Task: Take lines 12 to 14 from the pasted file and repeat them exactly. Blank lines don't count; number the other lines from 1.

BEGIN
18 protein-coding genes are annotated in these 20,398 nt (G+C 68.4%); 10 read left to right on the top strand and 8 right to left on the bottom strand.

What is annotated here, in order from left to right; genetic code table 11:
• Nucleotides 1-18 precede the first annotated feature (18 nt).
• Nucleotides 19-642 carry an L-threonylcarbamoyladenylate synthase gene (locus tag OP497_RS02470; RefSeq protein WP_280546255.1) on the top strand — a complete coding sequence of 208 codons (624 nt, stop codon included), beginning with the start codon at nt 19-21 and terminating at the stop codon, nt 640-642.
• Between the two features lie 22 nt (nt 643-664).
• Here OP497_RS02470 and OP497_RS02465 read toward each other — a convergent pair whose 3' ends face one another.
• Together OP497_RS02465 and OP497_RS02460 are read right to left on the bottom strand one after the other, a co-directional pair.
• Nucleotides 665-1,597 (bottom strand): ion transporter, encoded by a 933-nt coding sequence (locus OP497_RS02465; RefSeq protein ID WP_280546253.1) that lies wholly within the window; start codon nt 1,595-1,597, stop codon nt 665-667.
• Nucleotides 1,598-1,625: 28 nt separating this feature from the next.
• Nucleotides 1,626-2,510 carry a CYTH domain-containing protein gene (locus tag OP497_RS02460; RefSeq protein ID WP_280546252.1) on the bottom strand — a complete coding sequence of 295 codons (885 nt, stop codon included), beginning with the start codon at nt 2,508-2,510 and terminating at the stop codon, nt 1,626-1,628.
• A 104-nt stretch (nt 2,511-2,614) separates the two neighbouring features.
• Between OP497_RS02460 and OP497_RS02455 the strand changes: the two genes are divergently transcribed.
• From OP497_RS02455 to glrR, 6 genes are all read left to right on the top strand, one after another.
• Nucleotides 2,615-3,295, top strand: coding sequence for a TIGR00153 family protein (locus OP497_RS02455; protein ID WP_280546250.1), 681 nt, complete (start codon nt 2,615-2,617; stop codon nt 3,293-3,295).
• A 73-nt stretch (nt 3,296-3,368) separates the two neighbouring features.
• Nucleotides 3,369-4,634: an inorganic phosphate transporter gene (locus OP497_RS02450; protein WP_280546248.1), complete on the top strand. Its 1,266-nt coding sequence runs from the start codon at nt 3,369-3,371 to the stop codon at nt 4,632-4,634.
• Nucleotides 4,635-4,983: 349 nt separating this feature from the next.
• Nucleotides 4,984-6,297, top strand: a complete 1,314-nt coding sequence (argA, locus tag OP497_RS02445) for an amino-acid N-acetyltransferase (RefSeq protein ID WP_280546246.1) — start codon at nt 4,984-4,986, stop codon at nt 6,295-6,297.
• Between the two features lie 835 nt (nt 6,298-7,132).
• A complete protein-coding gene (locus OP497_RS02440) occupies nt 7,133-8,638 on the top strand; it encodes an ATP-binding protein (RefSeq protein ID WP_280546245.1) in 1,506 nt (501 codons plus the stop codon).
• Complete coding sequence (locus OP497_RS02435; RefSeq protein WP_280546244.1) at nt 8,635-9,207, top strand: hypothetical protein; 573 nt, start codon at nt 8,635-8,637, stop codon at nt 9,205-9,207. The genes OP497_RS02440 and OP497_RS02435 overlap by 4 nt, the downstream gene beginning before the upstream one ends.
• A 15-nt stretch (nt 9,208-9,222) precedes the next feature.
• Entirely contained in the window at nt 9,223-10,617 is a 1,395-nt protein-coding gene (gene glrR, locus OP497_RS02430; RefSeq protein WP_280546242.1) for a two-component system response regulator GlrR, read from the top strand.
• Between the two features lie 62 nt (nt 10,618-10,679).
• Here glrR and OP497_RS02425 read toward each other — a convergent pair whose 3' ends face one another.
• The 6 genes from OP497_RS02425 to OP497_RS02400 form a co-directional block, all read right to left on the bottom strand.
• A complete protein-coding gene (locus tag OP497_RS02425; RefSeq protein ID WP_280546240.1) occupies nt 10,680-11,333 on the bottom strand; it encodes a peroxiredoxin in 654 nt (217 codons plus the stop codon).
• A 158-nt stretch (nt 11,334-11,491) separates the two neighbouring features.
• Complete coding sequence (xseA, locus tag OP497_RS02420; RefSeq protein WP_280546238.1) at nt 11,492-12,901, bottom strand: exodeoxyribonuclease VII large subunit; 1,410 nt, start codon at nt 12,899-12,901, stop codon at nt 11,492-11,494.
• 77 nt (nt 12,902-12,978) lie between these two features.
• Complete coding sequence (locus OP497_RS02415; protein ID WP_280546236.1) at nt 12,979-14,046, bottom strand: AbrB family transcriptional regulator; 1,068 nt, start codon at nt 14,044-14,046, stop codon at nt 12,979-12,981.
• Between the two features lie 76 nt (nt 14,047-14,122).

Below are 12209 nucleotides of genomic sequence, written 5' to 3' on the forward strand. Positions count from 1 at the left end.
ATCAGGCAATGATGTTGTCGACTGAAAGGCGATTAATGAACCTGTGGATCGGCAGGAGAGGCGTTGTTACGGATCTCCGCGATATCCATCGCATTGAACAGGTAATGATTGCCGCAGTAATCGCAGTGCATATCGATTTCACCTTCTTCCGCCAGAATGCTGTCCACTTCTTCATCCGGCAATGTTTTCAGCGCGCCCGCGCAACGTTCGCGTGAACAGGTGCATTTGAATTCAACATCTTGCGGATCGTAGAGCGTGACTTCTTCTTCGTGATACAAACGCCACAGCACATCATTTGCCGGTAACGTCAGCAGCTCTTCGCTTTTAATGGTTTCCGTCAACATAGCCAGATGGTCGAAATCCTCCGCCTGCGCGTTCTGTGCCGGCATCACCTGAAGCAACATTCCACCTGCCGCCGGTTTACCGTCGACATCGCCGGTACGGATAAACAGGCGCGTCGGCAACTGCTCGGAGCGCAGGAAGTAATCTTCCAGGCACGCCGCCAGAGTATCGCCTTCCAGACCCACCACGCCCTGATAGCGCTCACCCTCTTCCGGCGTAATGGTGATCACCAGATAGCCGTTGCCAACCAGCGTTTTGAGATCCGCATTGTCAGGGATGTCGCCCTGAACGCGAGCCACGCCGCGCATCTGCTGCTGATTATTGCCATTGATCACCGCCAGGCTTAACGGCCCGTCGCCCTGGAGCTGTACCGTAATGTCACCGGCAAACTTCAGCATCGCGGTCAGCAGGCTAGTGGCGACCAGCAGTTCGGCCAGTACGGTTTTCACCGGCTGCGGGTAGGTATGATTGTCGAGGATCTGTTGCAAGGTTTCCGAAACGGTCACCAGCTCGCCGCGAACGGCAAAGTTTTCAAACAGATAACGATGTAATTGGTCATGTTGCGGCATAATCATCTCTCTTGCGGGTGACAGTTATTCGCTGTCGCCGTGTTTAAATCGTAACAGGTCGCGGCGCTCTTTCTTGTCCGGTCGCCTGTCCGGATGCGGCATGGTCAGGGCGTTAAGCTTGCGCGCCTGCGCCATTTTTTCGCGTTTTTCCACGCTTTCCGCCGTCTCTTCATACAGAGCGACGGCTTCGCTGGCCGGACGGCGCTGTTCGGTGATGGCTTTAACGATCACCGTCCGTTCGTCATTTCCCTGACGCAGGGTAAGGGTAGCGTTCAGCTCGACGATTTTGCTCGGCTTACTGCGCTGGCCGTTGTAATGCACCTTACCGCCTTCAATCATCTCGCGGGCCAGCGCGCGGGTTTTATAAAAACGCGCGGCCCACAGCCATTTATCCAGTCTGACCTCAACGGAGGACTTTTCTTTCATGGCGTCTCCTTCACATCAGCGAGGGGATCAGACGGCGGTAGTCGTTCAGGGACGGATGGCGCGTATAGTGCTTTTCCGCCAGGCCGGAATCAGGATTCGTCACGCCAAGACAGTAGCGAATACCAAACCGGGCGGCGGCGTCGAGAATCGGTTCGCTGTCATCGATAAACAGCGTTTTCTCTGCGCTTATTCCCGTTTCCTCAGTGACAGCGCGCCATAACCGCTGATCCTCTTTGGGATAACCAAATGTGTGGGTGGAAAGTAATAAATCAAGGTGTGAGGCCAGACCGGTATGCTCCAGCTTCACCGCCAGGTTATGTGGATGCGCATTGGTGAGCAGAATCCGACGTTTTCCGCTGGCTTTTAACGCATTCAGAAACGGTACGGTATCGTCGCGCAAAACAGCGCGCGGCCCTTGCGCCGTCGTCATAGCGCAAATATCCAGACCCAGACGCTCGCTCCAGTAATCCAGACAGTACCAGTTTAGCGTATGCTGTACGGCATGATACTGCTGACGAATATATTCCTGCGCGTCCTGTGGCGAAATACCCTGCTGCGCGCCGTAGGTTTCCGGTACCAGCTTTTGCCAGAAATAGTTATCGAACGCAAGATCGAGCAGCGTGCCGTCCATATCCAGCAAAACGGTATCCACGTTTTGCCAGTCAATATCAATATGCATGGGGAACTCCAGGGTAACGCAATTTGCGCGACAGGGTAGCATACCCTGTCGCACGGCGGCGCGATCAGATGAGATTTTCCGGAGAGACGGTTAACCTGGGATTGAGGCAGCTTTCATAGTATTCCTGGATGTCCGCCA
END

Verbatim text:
• Between OP497_RS02460 and OP497_RS02455 the strand changes: the two genes are divergently transcribed.
• From OP497_RS02455 to glrR, 6 genes are all read left to right on the top strand, one after another.
• Nucleotides 2,615-3,295, top strand: coding sequence for a TIGR00153 family protein (locus OP497_RS02455; protein ID WP_280546250.1), 681 nt, complete (start codon nt 2,615-2,617; stop codon nt 3,293-3,295).